Cherokee Indian Reservation: Immerse yourself in the rich history and culture of the Cherokee people by visiting the nearby Cherokee Indian Reservation. Discover the tribe’s traditions, art, and stories while exploring this unique community.
The Townsend entrance offers a peaceful escape to the park’s western side, known as the “peaceful side of the Smokies.” This less-traveled area of the park provides a tranquil setting for visitors to connect with nature:
- Townsend: This charming town serves as a gateway to the quieter western side of the park, offering a more laid-back experience and access to lesser-known trails and sights.
Big Creek entrance on the park’s north side, providing access to serene picnic spots and the Big Creek trailhead
Gatlinburg: The Gateway to the Smokies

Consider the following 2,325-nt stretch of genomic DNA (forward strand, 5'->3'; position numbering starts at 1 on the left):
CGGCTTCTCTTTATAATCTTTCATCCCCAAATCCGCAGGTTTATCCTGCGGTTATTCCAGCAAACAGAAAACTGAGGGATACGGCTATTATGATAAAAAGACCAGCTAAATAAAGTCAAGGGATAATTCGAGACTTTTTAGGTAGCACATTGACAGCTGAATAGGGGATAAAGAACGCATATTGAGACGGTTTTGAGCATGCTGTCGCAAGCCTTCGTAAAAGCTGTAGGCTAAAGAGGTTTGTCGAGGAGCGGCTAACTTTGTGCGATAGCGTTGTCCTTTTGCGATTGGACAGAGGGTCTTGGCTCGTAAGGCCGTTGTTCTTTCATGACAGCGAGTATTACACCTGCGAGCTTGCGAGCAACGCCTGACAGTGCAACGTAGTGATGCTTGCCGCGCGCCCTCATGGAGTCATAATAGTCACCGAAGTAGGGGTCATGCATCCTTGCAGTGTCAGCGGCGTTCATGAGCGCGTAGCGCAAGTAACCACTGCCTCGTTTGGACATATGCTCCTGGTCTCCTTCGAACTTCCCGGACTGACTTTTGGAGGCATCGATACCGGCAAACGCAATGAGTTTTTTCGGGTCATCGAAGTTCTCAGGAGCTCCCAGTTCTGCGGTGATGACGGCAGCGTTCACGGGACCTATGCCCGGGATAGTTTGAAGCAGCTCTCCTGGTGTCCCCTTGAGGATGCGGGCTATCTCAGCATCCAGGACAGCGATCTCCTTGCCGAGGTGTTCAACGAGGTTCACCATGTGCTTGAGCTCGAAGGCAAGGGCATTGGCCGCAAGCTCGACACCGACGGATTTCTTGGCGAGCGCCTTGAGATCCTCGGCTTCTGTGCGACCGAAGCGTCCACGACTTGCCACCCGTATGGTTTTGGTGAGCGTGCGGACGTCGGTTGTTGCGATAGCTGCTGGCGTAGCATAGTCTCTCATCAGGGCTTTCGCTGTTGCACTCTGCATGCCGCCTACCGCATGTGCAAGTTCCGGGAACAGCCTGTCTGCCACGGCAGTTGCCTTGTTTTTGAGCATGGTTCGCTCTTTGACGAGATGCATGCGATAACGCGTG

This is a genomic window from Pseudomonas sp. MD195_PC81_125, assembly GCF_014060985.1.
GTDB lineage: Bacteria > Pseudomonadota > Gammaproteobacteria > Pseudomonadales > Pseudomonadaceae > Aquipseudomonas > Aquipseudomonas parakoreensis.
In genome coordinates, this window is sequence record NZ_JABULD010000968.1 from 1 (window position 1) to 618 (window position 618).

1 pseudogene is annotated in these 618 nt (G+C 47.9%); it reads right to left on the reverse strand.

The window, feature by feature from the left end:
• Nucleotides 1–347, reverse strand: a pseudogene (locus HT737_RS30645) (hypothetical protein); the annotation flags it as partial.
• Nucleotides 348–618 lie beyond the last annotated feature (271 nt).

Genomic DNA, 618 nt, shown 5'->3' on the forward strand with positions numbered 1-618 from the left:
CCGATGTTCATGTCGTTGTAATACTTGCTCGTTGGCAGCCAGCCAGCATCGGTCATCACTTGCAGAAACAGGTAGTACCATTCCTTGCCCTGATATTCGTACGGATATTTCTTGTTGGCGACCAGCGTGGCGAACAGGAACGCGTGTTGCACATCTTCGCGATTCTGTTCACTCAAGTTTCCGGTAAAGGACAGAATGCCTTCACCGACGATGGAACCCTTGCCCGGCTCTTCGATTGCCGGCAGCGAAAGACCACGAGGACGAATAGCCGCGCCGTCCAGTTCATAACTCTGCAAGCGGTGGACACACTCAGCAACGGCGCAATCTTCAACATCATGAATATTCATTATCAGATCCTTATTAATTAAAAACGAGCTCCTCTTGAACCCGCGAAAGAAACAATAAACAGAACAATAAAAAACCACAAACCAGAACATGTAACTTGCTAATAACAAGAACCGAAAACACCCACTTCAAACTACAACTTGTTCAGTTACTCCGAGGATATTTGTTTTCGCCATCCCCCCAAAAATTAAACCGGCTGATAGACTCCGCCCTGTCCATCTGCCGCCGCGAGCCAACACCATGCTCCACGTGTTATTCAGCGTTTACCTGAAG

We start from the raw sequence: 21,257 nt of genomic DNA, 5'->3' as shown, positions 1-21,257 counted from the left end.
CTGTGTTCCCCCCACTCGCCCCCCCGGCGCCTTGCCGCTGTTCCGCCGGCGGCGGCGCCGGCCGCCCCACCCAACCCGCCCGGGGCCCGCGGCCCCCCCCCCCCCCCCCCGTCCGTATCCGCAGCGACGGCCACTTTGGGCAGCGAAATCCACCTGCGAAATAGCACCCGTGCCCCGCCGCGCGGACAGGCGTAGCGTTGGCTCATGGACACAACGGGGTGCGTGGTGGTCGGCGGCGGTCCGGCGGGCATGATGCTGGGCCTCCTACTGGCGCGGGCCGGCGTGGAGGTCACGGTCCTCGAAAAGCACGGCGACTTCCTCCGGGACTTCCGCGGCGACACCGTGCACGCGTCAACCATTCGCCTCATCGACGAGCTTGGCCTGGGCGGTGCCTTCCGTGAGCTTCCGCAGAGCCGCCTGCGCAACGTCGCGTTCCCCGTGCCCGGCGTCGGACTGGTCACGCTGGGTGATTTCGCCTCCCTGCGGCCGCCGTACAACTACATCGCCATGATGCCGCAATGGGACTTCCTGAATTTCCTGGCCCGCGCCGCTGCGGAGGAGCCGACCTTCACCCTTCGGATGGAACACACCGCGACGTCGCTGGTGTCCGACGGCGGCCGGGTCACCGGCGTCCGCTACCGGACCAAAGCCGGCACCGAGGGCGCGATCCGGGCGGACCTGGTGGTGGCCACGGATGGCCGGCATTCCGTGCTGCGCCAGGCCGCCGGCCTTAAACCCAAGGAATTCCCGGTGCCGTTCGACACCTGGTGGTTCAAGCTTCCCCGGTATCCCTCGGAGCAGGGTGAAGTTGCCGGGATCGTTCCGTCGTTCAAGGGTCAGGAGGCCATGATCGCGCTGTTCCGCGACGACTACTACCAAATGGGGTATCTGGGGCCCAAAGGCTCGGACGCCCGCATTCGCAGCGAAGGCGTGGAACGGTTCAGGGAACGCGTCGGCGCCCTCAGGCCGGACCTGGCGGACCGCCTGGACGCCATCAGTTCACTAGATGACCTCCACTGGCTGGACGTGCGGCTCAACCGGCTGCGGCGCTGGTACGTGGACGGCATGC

As you roll into downtown Gatlinburg, you’ll be greeted by a charming small-town atmosphere. Located just a stone’s throw away from the Sugarlands entrance to the park, Gatlinburg is the perfect base camp for your Smoky Mountain adventure. Here are some highlights you won’t want to miss:
- Sugarlands Visitor Center: Start your journey at this informative hub, where park rangers can offer tips, maps, and exhibits to help you make the most of your visit.
- Scenic Drives: Hop in the car and embark on breathtaking drives like Newfound Gap Road, Little River Road, and the Roaring Fork Motor Nature Trail.
- Cades Cove Loop Road: Explore this 11-mile one-way loop road dotted with historical structures, picturesque views, and ample opportunities to spot wildlife, including black bears!
- Clingmans Dome: Ascend to the highest point in the park and marvel at the panoramic views from the observation tower.
Must-Visit Attractions Near Gatlinburg Entrance
- Great Smoky Mountain National Park: With over 150 trails, your family is bound to find the perfect hike.
- Abrams Creek: Enjoy a serene picnic and stroll along the creek, where you may even glimpse a beautiful waterfall.
- Blue Ridge Parkway: Connect with the Great Smokies via this iconic 469-mile scenic drive stretching through Virginia and North Carolina.